Billy identifies the core problem as this: there are rich teams and poor teams . . . then a layer of (censored language) . . . and then there's the A's. The problem is money, since money buys talent. By the end of the story, he knows Peter's solution works, and furthermore, his point has been transformed: he doesn't just want to win—he wants to change the way the game is played.

Beane also asks the right questions when he meets Peter: Who are you? What do you do? What happened in there? Why do you like that player? He wants to where understand Peter's way of thinking comes from, and even more, he is getting to know someone who will soon become his closest advisor, assistant, and friend.

Even then, it isn't enough for Billy to have a better way to choose who works for him—whether a ball player or a genius assistant. He must now build a better team. With scouts and coaches still in opposition, Billy and Peter mentor anyone who will listen. One by one, they teach the others how to use their best skills rather than focusing on their weaknesses. In fact, the players even begin to teach each other.

Jesus as Team Builder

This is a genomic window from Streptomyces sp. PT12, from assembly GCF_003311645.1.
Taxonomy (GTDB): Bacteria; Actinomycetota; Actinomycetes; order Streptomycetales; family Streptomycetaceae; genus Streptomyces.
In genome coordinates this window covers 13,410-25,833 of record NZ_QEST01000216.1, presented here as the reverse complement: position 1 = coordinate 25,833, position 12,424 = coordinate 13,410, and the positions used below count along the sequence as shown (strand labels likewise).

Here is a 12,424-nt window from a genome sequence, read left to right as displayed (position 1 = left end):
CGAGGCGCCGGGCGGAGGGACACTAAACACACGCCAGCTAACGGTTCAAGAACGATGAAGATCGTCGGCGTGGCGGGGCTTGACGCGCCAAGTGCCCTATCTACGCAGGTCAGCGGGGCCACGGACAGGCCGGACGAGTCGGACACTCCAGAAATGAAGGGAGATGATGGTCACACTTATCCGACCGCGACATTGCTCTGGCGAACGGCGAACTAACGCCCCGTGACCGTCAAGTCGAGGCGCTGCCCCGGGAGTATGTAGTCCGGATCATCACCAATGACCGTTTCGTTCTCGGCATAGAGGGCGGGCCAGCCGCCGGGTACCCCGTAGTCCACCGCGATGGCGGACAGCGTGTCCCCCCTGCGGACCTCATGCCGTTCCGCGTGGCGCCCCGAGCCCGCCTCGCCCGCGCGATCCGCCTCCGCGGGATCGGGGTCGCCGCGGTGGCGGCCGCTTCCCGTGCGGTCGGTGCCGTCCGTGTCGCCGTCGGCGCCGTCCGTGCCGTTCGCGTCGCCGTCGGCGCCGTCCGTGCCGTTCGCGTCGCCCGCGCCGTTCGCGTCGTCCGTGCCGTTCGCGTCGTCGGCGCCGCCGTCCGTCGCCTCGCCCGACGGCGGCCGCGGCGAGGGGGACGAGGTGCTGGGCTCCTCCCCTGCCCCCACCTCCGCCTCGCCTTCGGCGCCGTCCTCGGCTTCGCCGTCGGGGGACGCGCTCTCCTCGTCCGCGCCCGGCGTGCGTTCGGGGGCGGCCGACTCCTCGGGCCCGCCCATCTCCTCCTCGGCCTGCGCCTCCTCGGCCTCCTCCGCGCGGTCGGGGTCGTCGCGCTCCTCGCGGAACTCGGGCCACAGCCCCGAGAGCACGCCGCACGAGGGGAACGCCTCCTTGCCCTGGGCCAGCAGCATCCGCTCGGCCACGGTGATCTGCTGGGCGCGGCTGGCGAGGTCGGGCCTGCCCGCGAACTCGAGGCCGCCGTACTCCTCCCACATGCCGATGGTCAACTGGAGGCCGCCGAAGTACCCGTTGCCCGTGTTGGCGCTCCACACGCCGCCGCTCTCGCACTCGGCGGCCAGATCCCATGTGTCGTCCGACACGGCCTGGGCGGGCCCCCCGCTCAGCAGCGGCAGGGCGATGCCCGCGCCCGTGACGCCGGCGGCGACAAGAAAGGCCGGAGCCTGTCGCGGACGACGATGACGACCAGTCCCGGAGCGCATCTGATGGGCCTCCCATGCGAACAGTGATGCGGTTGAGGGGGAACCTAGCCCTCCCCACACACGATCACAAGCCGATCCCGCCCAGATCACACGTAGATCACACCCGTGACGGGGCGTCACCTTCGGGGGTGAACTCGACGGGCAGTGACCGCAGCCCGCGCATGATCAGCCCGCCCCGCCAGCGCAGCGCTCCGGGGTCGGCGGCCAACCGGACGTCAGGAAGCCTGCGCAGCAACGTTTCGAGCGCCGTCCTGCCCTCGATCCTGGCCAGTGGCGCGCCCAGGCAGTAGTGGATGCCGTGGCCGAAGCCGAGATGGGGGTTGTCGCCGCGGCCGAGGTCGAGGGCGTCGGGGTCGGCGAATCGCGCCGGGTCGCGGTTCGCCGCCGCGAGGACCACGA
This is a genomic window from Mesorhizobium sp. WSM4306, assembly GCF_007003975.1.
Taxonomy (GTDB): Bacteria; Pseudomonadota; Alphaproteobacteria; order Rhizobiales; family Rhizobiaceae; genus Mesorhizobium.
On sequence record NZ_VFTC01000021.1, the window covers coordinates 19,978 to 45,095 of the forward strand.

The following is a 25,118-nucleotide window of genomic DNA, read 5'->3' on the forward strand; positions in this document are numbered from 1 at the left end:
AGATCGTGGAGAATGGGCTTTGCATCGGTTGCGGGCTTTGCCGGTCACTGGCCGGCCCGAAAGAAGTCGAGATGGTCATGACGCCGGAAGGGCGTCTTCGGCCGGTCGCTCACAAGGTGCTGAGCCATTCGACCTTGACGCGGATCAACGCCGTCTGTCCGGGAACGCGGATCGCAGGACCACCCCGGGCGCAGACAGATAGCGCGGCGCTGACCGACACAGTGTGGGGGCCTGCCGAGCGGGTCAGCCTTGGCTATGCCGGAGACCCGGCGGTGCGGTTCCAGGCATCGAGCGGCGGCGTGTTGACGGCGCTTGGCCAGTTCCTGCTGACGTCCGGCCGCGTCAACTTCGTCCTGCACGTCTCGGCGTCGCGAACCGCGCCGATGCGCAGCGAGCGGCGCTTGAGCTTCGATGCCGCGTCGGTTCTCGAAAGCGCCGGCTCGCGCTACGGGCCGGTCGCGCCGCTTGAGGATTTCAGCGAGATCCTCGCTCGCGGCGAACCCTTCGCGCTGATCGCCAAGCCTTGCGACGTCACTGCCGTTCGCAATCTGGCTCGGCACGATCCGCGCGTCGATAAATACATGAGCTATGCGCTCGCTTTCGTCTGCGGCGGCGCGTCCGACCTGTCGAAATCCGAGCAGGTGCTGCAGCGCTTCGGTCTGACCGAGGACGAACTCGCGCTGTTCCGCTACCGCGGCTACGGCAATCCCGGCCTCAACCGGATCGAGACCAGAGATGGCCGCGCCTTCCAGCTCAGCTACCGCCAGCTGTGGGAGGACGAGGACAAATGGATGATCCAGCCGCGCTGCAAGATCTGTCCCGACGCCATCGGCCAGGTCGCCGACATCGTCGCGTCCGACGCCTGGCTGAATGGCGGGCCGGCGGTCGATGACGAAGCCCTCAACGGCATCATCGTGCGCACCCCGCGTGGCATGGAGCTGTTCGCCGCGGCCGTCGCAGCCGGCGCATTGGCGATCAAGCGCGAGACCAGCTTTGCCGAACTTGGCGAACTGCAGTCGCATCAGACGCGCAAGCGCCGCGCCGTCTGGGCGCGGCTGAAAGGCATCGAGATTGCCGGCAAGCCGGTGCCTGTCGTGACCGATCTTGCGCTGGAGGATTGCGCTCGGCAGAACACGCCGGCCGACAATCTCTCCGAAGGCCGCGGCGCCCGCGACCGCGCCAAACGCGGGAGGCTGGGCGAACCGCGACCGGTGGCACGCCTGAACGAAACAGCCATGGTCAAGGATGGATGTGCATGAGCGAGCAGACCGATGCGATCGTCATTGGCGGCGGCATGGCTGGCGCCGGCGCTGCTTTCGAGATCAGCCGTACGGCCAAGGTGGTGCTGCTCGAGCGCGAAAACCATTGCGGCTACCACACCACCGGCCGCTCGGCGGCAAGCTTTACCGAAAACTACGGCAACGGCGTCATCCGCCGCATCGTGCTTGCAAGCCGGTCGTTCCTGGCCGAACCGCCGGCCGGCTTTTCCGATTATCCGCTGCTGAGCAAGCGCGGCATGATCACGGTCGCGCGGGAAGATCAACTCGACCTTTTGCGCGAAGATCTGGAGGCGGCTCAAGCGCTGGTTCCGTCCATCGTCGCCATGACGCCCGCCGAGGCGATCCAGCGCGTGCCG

In theory, we know that building a good team, one that works together, in which each member's strengths and weaknesses complement the others, is the best way to operate any ministry, business, or other organization. So why are we always surprised that it's not about hiring (or being) the All-Star? Even Jesus selected a team of imperfect people, knowing more would be accomplished that way. The harder any of them tried to be the All-Star, the more likely they were to fail. They needed each other.

I have often chastised overly zealous leaders on the edge of burnout because they set about trying to carry a mission on their own, or at best, by mentoring dozens of people. I simply remark, "Jesus took time to rest and pray. Jesus invested in only twelve disciples. What makes you better?"

Billy and Peter found that by focusing on how to build a complementary team instead of hiring the perfect candidate or doing all the work themselves, they could build a better team with a lower budget. So why do we assume we need a bigger budget when we follow a teacher who fed 5,000 men (plus many more women and children) with five loaves and two fish? Even this offering did not come from a disciple, but a small boy who offered what he had in faith. He had just come to humbly hear Jesus say things like "Blessed are the poor in spirit, for theirs is the kingdom of heaven."

Christians who build and lead teams must understand the power of "God With Us" and the natural synergies that exist in His Kingdom community: Humble questions over confident answers; diverse relationships over singular ability; consistent faithfulness over occasional brilliance.

Hiring for Small Organizations

So somehow we need to hire "smarter" by asking the right questions and looking at the right statistics—but of course, there are many questions for which we cannot know the answers. Resumes, portfolios, and interviews all give glimpses about who sits before us. From there, every office has its own metrics and "gut feelings" about whom to hire.